- Rembrandt and/ or studio, Saul and David, c.1655: revealing the curtain using cross-section analyses and X-ray fluorescence imaging
- Pages (from-to)
- Document type
- Faculty of Science (FNWI)
- Van 't Hoff Institute for Molecular Sciences (HIMS)
Recent technical investigation of a late Rembrandt painting - Saul and David, c.1655 - from the collection of the Mauritshuis in The Hague has revealed important new information regarding the picture’s condition and original appearance. As already known, at some point in the past, the two
figures were cut apart and reassembled. At the same time a large piece of missing canvas was replaced above the head of David and narrow strips were added along the upper, right and lower edges. Moreover, it has now been established that the painting consists of ten separate pieces of canvas and that a strip of canvas is also missing along the vertical join between the figures of Saul and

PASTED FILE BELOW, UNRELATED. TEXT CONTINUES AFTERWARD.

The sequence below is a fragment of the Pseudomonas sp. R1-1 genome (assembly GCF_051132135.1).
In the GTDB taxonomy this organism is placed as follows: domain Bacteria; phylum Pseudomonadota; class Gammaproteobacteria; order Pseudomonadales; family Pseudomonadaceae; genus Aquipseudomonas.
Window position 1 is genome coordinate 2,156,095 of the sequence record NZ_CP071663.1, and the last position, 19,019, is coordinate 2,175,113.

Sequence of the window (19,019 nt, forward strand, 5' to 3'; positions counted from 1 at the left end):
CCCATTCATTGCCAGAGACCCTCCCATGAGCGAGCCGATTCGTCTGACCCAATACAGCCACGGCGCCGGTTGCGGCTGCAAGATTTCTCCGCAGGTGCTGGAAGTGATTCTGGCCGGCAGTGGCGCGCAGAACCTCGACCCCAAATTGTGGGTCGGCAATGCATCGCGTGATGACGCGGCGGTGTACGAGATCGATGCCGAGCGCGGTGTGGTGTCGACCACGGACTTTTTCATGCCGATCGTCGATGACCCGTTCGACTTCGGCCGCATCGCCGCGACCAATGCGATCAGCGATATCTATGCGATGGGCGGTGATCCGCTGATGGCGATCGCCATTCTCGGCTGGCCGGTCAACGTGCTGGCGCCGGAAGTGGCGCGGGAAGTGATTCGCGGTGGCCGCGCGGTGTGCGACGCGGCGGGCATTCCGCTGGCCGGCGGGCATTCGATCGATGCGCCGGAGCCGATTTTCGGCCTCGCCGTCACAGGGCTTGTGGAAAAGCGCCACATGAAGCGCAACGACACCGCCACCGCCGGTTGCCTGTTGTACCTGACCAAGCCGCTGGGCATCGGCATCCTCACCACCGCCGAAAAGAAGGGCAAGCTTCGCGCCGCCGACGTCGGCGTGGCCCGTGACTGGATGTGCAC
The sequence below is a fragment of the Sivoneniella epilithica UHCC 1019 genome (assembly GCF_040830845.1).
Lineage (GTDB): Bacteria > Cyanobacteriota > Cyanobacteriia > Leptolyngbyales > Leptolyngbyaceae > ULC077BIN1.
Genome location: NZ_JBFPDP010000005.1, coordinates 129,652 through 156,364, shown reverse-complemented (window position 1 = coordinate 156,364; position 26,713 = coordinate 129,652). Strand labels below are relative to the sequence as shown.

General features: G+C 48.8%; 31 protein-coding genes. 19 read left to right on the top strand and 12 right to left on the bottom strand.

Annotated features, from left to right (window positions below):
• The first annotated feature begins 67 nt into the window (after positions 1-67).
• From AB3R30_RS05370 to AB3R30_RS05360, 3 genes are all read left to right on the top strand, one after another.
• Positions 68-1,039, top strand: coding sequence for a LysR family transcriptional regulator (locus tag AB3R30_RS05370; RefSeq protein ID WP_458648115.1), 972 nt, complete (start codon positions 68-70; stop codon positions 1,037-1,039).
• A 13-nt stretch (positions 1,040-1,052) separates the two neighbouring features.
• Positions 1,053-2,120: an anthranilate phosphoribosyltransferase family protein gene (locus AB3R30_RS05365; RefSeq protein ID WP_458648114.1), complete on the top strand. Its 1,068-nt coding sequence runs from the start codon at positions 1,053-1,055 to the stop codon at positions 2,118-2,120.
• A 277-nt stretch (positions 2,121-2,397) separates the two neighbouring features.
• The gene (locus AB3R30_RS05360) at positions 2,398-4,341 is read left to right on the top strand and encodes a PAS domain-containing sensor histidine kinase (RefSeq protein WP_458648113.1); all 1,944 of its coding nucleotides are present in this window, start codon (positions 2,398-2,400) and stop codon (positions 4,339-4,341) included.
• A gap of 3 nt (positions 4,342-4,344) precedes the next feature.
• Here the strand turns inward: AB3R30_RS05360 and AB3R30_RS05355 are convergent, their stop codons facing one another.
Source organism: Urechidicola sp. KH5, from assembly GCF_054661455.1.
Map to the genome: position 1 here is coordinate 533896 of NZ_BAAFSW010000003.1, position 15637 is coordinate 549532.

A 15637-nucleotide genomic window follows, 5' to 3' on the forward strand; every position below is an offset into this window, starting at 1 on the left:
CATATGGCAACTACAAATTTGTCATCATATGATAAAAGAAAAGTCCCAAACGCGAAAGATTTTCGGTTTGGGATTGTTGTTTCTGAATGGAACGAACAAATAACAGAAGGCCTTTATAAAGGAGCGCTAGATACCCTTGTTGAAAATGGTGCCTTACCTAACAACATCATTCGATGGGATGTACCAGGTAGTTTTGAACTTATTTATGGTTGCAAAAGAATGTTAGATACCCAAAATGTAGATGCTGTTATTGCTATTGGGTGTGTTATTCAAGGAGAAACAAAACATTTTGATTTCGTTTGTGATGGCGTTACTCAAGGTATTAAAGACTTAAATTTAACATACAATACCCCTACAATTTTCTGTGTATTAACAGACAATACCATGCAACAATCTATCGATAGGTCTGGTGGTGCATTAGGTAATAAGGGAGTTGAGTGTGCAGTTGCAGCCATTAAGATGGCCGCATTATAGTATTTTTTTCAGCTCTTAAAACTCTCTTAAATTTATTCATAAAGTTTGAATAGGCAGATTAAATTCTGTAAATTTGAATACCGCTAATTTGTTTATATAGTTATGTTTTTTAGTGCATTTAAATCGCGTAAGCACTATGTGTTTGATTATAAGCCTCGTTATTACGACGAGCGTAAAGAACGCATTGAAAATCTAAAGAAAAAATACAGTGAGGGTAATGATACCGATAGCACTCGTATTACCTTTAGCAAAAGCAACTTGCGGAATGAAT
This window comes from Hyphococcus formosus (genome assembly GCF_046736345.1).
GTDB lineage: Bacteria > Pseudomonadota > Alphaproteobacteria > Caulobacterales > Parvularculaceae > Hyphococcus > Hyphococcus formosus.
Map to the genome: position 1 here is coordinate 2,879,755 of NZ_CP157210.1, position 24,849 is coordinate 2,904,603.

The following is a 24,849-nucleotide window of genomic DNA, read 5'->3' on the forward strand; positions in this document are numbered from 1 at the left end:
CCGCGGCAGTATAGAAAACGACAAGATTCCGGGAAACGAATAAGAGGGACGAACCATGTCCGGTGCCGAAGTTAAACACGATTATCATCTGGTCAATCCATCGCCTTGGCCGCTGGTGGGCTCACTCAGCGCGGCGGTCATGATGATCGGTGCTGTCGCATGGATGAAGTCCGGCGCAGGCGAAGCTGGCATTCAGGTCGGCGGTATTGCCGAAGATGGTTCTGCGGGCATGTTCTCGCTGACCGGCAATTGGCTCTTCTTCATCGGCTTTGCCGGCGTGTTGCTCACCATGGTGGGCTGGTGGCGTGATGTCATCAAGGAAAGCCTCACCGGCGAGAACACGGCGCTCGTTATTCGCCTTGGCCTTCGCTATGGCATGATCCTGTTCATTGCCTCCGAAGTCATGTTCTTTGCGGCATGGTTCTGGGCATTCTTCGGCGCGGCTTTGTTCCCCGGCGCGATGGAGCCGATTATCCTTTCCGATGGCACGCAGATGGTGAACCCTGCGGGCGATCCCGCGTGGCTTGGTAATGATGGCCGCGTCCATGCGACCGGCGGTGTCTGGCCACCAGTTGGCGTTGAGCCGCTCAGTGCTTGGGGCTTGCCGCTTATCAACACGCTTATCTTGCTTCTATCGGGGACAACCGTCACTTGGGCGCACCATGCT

David, in addition to along the bottom edge. Much uncertainty also surrounded the authenticity of the curtain and the extent of overpaint in the background between the two figures. In this regard, traditional imaging techniques, such as X-radiography and infrared reflectography (IRR), gave little information about the condition of the paint layers. Subsequent micro-analyses of carefully selected paint samples demonstrated that a curtain is indeed original to the painting and that the original curtain paint layer contains smalt, a pigment made of ground cobalt glass, which is absent in the overpaint. Recent collaboration with the universities of Antwerp and Delft involving X-ray fluorescence
(XRF) imaging using a novel, mobile XRF scanner, provided elemental distribution maps of the curtain area between the two figures. The cobalt, nickel, arsenic and potassium distribution maps generated from elements in the smalt provide, for the first time, an image of the original curtain hidden below the muddy overpaint and yellowed varnish.
- website Techné: http://www.c2rmf.fr/homes/home_id21981_u1l2.htm
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